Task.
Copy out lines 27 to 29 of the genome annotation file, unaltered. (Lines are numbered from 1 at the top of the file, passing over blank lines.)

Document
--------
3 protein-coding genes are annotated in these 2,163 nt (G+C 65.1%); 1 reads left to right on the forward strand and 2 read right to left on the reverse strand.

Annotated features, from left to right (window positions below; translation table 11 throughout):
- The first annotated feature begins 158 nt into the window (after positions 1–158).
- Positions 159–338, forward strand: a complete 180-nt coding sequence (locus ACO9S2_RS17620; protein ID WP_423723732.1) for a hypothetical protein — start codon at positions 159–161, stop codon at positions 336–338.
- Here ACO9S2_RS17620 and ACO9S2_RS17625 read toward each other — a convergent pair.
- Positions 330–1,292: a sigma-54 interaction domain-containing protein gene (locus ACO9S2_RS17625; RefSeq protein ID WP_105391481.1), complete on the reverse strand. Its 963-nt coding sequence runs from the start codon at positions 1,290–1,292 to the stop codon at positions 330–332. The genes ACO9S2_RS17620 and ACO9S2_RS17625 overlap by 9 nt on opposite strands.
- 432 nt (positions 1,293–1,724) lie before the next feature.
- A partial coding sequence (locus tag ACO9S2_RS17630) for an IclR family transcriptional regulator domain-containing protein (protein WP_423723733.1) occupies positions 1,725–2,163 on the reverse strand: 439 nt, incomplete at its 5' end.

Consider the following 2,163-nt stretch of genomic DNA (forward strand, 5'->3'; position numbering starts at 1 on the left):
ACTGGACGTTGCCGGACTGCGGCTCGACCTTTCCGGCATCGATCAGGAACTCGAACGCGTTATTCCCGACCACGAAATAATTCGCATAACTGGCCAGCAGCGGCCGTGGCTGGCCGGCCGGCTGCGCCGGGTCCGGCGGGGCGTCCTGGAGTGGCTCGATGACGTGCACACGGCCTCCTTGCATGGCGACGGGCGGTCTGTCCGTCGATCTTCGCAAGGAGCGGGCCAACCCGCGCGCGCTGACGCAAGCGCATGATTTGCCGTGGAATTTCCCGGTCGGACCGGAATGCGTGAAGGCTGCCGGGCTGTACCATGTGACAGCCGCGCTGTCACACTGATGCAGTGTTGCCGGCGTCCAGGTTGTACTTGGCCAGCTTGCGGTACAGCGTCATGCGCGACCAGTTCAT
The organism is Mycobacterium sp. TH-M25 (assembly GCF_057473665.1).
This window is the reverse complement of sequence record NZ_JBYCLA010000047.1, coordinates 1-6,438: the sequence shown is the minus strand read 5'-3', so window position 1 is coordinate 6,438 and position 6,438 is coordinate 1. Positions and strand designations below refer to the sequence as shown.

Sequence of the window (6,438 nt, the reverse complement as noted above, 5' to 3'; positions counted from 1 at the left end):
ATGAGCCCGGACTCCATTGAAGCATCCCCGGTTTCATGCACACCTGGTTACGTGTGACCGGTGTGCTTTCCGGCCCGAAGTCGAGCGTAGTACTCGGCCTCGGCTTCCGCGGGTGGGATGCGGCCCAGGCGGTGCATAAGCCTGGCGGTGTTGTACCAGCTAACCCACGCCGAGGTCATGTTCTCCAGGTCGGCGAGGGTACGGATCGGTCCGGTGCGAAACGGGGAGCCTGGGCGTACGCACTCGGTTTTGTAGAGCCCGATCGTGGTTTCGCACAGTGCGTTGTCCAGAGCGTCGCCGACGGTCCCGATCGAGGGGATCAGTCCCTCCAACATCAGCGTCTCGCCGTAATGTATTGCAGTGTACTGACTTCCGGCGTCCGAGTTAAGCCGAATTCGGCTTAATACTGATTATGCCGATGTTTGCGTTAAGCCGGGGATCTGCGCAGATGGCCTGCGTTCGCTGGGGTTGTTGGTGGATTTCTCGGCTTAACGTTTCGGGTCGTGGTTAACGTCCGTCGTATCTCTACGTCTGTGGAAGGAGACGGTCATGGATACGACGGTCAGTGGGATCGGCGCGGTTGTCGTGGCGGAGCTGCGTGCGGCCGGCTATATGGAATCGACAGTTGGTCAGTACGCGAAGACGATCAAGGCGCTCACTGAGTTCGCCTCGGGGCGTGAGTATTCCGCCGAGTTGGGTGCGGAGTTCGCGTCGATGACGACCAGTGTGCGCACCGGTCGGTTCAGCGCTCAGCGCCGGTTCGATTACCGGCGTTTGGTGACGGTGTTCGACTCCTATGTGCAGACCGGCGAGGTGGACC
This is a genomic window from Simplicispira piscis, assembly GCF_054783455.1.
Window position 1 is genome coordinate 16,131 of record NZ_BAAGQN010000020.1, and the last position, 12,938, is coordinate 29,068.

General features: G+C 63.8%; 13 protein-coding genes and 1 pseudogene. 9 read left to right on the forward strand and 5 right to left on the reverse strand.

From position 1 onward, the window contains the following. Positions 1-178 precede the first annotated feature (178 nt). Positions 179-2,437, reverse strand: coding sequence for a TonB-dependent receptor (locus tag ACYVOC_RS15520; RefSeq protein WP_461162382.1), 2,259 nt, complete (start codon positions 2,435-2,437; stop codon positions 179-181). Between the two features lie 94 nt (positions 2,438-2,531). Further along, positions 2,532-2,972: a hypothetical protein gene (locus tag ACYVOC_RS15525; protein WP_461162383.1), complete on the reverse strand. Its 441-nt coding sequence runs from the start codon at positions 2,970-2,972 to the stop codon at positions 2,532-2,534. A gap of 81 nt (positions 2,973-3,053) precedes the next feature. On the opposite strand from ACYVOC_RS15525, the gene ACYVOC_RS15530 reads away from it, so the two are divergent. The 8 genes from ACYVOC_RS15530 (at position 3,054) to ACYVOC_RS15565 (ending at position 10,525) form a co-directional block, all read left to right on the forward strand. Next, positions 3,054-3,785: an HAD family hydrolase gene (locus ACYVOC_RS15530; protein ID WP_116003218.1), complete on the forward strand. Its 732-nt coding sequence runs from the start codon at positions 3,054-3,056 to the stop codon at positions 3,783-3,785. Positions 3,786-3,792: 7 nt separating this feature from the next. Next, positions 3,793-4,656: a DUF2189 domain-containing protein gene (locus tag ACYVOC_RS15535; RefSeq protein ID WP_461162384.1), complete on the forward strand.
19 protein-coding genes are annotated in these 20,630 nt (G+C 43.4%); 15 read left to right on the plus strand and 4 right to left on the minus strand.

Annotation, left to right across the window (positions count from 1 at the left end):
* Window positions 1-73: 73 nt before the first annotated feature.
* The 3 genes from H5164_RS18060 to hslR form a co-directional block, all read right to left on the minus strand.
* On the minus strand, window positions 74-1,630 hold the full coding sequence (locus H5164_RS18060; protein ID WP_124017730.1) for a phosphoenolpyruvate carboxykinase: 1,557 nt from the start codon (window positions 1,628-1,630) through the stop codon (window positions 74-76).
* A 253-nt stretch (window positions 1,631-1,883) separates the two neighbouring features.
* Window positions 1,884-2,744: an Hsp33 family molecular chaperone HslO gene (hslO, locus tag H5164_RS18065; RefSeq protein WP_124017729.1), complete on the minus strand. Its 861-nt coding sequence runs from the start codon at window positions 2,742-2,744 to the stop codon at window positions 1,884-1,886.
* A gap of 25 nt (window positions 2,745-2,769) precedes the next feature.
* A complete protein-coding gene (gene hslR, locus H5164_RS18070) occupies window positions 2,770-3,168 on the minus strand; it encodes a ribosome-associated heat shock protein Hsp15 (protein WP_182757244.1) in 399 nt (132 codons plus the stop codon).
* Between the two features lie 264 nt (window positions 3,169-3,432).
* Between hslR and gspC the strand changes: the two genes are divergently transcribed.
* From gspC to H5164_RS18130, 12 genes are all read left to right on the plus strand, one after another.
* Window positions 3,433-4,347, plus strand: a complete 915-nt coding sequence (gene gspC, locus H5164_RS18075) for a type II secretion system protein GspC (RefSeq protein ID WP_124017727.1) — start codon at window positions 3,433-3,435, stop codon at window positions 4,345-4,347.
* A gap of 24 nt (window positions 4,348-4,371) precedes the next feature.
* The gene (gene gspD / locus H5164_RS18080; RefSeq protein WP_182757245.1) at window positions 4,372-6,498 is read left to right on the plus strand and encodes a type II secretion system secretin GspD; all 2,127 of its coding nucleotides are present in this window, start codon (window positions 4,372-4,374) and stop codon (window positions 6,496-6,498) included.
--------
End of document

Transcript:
* A complete protein-coding gene (gene hslR, locus H5164_RS18070) occupies window positions 2,770-3,168 on the minus strand; it encodes a ribosome-associated heat shock protein Hsp15 (protein WP_182757244.1) in 399 nt (132 codons plus the stop codon).
* Between the two features lie 264 nt (window positions 3,169-3,432).
* Between hslR and gspC the strand changes: the two genes are divergently transcribed.